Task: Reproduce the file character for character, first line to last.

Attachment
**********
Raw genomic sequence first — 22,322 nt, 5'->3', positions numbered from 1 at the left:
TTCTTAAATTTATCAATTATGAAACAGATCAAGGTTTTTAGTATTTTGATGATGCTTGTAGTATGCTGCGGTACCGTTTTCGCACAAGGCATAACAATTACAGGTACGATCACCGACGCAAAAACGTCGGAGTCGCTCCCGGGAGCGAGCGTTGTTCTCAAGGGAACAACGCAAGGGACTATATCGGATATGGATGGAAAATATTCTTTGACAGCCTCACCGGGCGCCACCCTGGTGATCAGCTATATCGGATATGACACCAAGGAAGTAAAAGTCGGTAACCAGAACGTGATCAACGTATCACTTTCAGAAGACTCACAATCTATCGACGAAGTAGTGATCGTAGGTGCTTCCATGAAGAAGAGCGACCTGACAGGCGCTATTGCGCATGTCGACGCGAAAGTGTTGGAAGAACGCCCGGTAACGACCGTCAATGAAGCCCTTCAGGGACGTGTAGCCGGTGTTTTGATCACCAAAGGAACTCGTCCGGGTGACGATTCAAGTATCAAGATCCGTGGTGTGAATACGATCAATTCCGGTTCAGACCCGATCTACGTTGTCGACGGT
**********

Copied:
Raw genomic sequence first — 22,322 nt, 5'->3', positions numbered from 1 at the left:
TTCTTAAATTTATCAATTATGAAACAGATCAAGGTTTTTAGTATTTTGATGATGCTTGTAGTATGCTGCGGTACCGTTTTCGCACAAGGCATAACAATTACAGGTACGATCACCGACGCAAAAACGTCGGAGTCGCTCCCGGGAGCGAGCGTTGTTCTCAAGGGAACAACGCAAGGGACTATATCGGATATGGATGGAAAATATTCTTTGACAGCCTCACCGGGCGCCACCCTGGTGATCAGCTATATCGGATATGACACCAAGGAAGTAAAAGTCGGTAACCAGAACGTGATCAACGTATCACTTTCAGAAGACTCACAATCTATCGACGAAGTAGTGATCGTAGGTGCTTCCATGAAGAAGAGCGACCTGACAGGCGCTATTGCGCATGTCGACGCGAAAGTGTTGGAAGAACGCCCGGTAACGACCGTCAATGAAGCCCTTCAGGGACGTGTAGCCGGTGTTTTGATCACCAAAGGAACTCGTCCGGGTGACGATTCAAGTATCAAGATCCGTGGTGTGAATACGATCAATTCCGGTTCAGACCCGATCTACGTTGTCGACGGT